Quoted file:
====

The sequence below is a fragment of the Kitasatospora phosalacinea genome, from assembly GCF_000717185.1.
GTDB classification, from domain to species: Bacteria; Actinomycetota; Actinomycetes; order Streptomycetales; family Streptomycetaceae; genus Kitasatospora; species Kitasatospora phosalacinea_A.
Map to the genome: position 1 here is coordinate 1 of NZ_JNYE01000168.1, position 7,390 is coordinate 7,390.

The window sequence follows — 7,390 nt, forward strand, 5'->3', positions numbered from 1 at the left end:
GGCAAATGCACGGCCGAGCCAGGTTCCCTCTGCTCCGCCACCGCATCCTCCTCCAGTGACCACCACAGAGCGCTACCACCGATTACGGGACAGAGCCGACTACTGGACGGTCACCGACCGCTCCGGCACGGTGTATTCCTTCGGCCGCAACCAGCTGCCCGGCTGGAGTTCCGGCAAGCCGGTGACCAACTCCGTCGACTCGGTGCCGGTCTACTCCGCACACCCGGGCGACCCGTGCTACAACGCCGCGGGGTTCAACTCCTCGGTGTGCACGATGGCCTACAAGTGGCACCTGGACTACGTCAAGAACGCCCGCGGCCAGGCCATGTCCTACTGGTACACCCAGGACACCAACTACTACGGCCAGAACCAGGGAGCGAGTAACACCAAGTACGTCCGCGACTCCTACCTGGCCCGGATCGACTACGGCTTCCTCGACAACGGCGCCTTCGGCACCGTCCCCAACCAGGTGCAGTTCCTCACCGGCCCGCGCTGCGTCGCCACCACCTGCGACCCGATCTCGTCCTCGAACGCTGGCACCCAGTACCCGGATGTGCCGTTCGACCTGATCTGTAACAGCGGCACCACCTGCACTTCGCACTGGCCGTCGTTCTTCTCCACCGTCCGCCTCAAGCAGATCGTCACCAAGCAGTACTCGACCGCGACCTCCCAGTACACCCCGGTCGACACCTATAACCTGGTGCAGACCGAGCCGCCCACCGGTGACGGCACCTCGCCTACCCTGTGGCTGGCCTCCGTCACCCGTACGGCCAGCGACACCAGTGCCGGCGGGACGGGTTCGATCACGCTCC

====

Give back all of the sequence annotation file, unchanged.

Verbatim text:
The sequence below is a fragment of the Kitasatospora phosalacinea genome, from assembly GCF_000717185.1.
GTDB classification, from domain to species: Bacteria; Actinomycetota; Actinomycetes; order Streptomycetales; family Streptomycetaceae; genus Kitasatospora; species Kitasatospora phosalacinea_A.
Map to the genome: position 1 here is coordinate 1 of NZ_JNYE01000168.1, position 7,390 is coordinate 7,390.

The window sequence follows — 7,390 nt, forward strand, 5'->3', positions numbered from 1 at the left end:
GGCAAATGCACGGCCGAGCCAGGTTCCCTCTGCTCCGCCACCGCATCCTCCTCCAGTGACCACCACAGAGCGCTACCACCGATTACGGGACAGAGCCGACTACTGGACGGTCACCGACCGCTCCGGCACGGTGTATTCCTTCGGCCGCAACCAGCTGCCCGGCTGGAGTTCCGGCAAGCCGGTGACCAACTCCGTCGACTCGGTGCCGGTCTACTCCGCACACCCGGGCGACCCGTGCTACAACGCCGCGGGGTTCAACTCCTCGGTGTGCACGATGGCCTACAAGTGGCACCTGGACTACGTCAAGAACGCCCGCGGCCAGGCCATGTCCTACTGGTACACCCAGGACACCAACTACTACGGCCAGAACCAGGGAGCGAGTAACACCAAGTACGTCCGCGACTCCTACCTGGCCCGGATCGACTACGGCTTCCTCGACAACGGCGCCTTCGGCACCGTCCCCAACCAGGTGCAGTTCCTCACCGGCCCGCGCTGCGTCGCCACCACCTGCGACCCGATCTCGTCCTCGAACGCTGGCACCCAGTACCCGGATGTGCCGTTCGACCTGATCTGTAACAGCGGCACCACCTGCACTTCGCACTGGCCGTCGTTCTTCTCCACCGTCCGCCTCAAGCAGATCGTCACCAAGCAGTACTCGACCGCGACCTCCCAGTACACCCCGGTCGACACCTATAACCTGGTGCAGACCGAGCCGCCCACCGGTGACGGCACCTCGCCTACCCTGTGGCTGGCCTCCGTCACCCGTACGGCCAGCGACACCAGTGCCGGCGGGACGGGTTCGATCACGCTCC